My new employers sure seem to spend a lot of time publishing columnists who are critical of climate science and then publishing op-eds and arguments that essentially trash the take of the original columns. The latest example comes in response to a frustrating effort by Robert Samuelson that took issue with the uncertainty in the models climate scientists are using. Paul Krugman had a very elegant rejoinder to this over on his blog a few days ago. But today, the op-ed page published a reply from Kristen Sheeran and Mindy Lubber, and they make a point that deserves wider airing:

[Samuelson] assumes that all costs involved in mitigating climate change -- and there will be costs -- represent new costs, without acknowledging the massive error in our market system that equates the price of carbon emissions to zero. This fundamental error skews everything that follows, because if emitting carbon costs nothing on a balance sheet, all steps to reduce pollution count as "new costs."

The real cost of carbon emissions is far from zero. Each new scientific report brings proof of a changing climate that promises to disrupt agricultural patterns, set off a scramble for dwindling resources, raise sea levels, propel population shifts and require massive emergency spending as we try to react to the growing crises. These are the costs of inaction.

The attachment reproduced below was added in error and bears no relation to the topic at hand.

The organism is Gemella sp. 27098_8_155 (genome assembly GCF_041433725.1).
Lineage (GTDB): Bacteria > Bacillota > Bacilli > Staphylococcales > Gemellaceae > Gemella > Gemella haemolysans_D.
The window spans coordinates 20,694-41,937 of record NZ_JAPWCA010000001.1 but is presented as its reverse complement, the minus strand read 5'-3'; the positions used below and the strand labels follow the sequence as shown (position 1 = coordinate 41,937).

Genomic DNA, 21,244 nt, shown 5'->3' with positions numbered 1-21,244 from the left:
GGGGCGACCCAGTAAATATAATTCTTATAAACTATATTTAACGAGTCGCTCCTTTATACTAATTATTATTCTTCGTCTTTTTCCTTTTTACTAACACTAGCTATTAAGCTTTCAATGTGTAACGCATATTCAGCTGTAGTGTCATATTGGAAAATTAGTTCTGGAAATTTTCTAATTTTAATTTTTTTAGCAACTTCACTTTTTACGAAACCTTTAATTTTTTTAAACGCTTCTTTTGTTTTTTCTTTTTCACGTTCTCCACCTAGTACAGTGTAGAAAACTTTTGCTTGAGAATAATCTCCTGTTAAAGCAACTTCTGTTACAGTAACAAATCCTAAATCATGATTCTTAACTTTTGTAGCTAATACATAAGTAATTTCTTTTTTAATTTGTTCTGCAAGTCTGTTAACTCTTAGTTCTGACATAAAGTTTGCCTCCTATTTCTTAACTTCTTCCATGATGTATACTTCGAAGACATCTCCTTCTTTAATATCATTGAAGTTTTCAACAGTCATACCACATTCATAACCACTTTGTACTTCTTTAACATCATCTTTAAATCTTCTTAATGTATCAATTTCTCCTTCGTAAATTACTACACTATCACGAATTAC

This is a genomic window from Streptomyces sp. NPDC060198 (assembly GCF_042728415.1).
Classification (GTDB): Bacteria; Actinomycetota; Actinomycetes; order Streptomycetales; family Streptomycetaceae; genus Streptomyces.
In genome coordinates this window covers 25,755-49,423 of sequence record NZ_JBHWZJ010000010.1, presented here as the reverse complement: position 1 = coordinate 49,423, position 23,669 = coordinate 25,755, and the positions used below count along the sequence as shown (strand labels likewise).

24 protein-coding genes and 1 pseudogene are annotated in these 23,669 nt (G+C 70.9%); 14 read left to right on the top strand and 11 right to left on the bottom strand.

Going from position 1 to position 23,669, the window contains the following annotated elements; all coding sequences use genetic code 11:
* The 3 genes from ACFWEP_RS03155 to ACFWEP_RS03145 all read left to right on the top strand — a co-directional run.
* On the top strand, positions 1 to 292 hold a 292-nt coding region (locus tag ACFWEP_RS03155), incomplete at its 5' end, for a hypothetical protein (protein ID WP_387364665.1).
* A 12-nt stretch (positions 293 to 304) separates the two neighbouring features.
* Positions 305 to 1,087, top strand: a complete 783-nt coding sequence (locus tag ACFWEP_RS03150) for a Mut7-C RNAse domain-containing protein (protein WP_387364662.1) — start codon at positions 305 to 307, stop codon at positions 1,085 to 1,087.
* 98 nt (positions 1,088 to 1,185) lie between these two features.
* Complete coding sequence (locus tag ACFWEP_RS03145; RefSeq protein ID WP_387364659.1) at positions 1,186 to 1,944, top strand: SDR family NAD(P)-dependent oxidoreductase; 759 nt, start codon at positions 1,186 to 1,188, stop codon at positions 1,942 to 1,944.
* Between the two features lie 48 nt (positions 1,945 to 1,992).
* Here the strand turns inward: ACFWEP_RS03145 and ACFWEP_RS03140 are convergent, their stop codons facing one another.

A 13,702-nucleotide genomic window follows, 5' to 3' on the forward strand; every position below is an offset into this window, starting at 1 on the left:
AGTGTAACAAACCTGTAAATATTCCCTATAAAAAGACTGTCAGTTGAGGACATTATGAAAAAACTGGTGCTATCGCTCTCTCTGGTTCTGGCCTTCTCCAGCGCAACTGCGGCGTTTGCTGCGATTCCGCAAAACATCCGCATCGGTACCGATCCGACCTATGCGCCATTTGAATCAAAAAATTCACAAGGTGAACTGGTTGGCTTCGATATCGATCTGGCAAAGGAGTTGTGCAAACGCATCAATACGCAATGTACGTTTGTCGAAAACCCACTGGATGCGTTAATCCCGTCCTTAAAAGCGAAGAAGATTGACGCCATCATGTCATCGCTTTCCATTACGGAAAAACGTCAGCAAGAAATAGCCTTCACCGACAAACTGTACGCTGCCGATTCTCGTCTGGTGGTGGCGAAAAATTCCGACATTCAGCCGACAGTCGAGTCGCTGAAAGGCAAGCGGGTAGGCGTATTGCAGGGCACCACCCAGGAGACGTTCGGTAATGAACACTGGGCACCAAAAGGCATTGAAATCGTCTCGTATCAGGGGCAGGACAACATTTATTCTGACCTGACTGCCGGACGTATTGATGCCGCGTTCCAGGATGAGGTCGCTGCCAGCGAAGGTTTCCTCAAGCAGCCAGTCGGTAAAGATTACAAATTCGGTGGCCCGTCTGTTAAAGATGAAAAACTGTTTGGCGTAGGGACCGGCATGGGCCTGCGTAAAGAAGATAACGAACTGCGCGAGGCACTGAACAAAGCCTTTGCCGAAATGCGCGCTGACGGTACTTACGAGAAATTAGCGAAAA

Quite so. There's a legitimate space for constructive criticism of the speculative models that are used in the climate debate. Even the best models have problems. And there's no doubt that sharp questions can make them better, and thus improve the information that policy makers use to craft their response. But if your argument is going to be that climate economics needs to be more honest, then your assumptions have to be pretty transparent, too. And that means you need a transparent estimate of the costs of inaction.

This is actually a pretty general problem in Washington. It's easy to show how "doing something" costs money. "Doing something" needs to be written into legislation. It needs to be scored by the Congressional Budget Office. It needs to be explained to the public. But, in general, there's no one who is specifically responsible for explaining how much "doing nothing" would cost. And no one ever has to vote to pass a "do nothing" bill. So they don't pay for the consequences of inaction, even as reformers bear responsibility for the outcome of reform. That makes "doing nothing" a relatively safe play because you never have to argue in favor of nothing. You only have to argue against something.

But if we're going to be honest about the economics here, then you have to assess not only the costs of doing something, but also of doing nothing. And if you're going to argue against reforms, then you have to argue why the consequences of inaction are a preferable outcome, not merely why action might prove expensive or uncertain. Choosing the status quo is, after all, a choice.

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